Cookies Policy
X

This site uses cookies. By continuing to browse the site you are agreeing to our use of cookies.

I accept this policy

Find out more here

ORAL AND WRITTEN SOURCES IN ATHENIAN FORENSIC RHETORIC

No metrics data to plot.
The attempt to load metrics for this article has failed.
The attempt to plot a graph for these metrics has failed.
The full text of this article is not currently available.

Brill’s MyBook program is exclusively available on BrillOnline Books and Journals. Students and scholars affiliated with an institution that has purchased a Brill E-Book on the BrillOnline platform automatically have access to the MyBook option for the title(s) acquired by the Library. Brill MyBook is a print-on-demand paperback copy which is sold at a favorably uniform low price.

Access this article

+ Tax (if applicable)
Add to Favorites
You must be logged in to use this functionality

image of Mnemosyne

Athens in the fifth and fourth centuries witnessed an increase in the use of written materials such as evidence in the law courts, the revision and writing down of laws, the establishment of state archives, and the emergence of books. While many authors praised writing for its positive impact, other writers viewed it as an object of concern. In this paper, I explore the contexts in which Athenian orators used this ambivalence about writing in support of their cases. I demonstrate that the sorts of writing that are praised or attacked in Athenian forensic orations fall into three broad categories, written laws, written contracts, and written evidence. In most cases, the discussion does not revolve around writing in general, but rather focuses on promoting or discrediting an individual piece of writing to suit the needs of the case.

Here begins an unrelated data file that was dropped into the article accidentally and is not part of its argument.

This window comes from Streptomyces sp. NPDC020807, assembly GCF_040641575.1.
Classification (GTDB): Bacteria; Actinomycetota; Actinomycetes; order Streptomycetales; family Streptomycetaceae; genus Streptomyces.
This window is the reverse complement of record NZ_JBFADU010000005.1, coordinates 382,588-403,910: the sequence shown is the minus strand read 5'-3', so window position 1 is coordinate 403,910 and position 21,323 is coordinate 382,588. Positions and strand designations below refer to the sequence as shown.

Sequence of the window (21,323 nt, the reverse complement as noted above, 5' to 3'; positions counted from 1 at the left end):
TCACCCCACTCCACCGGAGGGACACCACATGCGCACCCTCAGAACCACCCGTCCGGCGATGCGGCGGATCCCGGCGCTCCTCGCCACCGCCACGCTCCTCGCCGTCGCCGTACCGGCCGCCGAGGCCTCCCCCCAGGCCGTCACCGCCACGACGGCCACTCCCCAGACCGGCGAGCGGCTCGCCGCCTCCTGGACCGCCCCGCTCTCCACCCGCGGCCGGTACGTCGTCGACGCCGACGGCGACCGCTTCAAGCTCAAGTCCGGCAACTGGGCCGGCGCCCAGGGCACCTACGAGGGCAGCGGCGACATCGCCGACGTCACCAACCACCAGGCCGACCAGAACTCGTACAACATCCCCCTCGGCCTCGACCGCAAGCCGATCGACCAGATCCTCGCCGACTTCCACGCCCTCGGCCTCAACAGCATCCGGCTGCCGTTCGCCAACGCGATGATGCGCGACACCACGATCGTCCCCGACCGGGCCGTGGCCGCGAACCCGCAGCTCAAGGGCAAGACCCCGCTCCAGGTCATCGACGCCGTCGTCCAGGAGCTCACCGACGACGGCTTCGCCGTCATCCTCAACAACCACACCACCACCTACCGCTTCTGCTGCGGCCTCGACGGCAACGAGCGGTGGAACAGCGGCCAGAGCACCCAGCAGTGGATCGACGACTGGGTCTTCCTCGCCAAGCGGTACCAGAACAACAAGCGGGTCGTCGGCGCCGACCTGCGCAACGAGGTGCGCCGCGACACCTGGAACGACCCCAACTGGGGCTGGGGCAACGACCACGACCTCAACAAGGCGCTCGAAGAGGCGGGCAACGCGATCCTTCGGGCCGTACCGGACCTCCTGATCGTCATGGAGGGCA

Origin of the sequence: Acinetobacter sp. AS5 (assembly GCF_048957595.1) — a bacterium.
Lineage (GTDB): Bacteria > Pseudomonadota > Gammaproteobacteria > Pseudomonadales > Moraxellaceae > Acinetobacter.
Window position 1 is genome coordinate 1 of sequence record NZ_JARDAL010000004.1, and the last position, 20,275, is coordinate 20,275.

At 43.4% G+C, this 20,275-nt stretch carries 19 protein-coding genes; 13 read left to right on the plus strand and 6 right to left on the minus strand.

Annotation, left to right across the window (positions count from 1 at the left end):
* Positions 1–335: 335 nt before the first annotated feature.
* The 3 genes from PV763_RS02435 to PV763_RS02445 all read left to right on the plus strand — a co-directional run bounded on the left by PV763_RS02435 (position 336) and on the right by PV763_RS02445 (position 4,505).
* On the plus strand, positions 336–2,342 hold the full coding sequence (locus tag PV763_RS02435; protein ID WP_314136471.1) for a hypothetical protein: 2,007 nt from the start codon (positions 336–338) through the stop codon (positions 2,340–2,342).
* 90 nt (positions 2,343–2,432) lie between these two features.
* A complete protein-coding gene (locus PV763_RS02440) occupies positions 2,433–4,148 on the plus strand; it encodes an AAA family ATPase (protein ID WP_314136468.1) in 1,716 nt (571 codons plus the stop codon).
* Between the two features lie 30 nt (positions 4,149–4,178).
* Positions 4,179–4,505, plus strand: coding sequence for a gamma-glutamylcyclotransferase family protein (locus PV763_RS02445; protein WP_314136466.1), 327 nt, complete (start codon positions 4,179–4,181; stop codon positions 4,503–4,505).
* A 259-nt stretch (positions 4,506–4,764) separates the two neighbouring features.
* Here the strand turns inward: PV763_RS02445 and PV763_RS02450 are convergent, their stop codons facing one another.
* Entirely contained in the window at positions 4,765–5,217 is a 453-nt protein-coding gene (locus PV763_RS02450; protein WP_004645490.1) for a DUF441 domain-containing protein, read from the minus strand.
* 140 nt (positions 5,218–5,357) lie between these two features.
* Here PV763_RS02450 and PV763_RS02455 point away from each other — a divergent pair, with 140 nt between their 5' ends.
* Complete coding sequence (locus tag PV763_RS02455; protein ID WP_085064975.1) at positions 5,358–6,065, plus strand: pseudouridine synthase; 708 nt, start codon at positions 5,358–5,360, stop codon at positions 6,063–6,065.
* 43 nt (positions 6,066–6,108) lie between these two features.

Loading

Full text loading...

/content/journals/10.1163/156852503772914113
Loading

Data & Media loading...

http://brill.metastore.ingenta.com/content/journals/10.1163/156852503772914113
Loading

Article metrics loading...

/content/journals/10.1163/156852503772914113
2003-11-01
2016-12-05

Sign-in

Can't access your account?
  • Tools

  • Add to Favorites
  • Printable version
  • Email this page
  • Subscribe to ToC alert
  • Get permissions
  • Recommend to your library

    You must fill out fields marked with: *

    Librarian details
    Your details
    Why are you recommending this title?
    Select reason:
     
    Mnemosyne — Recommend this title to your library
  • Export citations
  • Key

  • Full access
  • Open Access
  • Partial/No accessInformation